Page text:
Endothelial Signaling in Development and Disease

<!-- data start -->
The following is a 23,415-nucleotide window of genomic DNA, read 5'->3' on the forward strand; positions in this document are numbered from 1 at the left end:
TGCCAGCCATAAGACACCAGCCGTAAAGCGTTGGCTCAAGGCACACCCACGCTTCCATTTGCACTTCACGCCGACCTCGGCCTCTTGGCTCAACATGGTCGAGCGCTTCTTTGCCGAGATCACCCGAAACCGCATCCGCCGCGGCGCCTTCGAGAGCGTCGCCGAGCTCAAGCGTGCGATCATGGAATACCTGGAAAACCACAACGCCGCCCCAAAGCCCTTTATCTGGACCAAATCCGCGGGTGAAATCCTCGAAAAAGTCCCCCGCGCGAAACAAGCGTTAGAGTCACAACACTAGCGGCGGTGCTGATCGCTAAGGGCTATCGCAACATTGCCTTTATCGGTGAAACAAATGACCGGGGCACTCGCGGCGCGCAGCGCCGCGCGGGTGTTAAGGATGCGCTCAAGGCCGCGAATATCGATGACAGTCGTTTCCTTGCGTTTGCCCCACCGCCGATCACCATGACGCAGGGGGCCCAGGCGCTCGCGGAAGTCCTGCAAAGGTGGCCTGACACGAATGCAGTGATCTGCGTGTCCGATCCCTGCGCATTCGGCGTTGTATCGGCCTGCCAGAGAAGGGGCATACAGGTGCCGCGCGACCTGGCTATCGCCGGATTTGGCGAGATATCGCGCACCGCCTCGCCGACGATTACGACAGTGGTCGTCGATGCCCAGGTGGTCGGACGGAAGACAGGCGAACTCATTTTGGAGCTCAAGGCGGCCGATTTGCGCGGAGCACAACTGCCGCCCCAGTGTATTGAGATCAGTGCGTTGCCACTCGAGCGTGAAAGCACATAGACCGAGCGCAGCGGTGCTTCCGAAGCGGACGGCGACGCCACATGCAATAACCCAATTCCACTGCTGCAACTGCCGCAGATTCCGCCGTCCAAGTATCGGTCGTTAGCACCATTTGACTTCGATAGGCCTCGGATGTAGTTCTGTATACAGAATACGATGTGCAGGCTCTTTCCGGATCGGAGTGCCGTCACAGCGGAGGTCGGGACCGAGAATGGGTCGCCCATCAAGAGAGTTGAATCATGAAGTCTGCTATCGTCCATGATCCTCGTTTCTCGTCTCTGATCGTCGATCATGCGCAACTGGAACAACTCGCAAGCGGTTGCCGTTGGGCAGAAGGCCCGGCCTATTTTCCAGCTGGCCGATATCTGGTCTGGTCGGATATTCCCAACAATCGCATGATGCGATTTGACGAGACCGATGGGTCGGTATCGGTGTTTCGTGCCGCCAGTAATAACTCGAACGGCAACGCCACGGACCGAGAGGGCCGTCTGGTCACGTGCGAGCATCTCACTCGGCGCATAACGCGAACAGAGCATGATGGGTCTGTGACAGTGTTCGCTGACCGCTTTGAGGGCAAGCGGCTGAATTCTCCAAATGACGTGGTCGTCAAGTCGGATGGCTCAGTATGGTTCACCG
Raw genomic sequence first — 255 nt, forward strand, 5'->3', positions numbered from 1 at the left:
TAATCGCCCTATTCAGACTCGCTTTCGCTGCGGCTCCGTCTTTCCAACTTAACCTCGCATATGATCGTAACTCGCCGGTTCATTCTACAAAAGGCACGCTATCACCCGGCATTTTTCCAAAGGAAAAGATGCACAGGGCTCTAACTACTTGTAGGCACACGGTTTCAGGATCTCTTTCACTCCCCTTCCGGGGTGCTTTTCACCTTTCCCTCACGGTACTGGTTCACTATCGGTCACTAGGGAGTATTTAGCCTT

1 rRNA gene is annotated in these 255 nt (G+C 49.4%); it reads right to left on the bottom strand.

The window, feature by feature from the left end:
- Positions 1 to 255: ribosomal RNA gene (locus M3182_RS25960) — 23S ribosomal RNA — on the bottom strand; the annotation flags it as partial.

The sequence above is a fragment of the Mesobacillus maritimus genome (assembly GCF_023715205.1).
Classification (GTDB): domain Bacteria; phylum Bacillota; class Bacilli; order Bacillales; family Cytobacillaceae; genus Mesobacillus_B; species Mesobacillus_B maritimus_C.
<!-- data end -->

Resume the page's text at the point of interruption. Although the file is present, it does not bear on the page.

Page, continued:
This book surveys healthy and diseased vascular systems in a multitude of model organisms and systems. It explores a plethora of functions, characteristics, and pathologies of the vascular system such as angiogenesis, fibroblast growth factor signaling, lymphangiogenesis, junctional signaling, the extracellular matrix, vascular permeability, leukocyte extravasation, axon guidance factors, the angiopoietin system, and chronic obstructive lung disease. Following a preface from leading researcher Dr. Holger Gerhardt, the text is divided into three sections- the first examining the development of the vascular system in a variety of contexts, the second delving into its homeostatic characteristics, and the third discussing its pathophysiologies. The sixteen chapters, which represent international clinical and research perspectives, highlight the importance of molecular and signaling pathways for translational basic science and clinical medicine. Additionally, the text explores new and exciting fields in vascular biology research. Comprehensive in both content and approach, Vascular Signaling in Health and Disease is ideal for graduate students, researchers, and clinicians interested in vascular biology, pneumology, and molecular biology. Mirko HH Schmidt is Professor of Anatomy and Biochemistry at the Institute of Microscopic Anatomy and Neurobiology in Mainz, Germany. He received his PhD in biochemistry from the University of Lübeck, Germany and studied molecular signaling processes as a postdoc at the Hermelin Brain Tumor Center, Detroit, MI, USA and at the Institute of Biochemistry II in Frankfurt/Mainz, Germany. His research group 'Molecular Signal Transduction' focuses on the degeneration of signaling pathways in the diseased brain and was located at the Institute of Neurology (Edinger Institute) in Frankfurt before moving to Mainz. Prof. Schmidt has received numerous fellowships and awards for his research on Translational Molecular Medicine. Stefan Liebner is a research group leader at the Institute of Neurology (Edinger Institute), Johann Wolfgang Goethe University Clinic, Frankfurt/Main, Germany. After receiving his PhD in cell biology at the Eberhard Karls University Tübingen, he investigated the role of endothelial beta-catenin for vascular development at the FIRC Institute of Molecular Oncology (IFOM) Milan, Italy as a postdoctoral fellow. Dr. Liebner has received numerous fellowships and awards for his research on molecular mechanisms of blood-brain barrier development, maintenance and dysfunction. He is an active member of the International Brain Barriers Society (IBBS), and the European Vascular Biology Society (EVBM).
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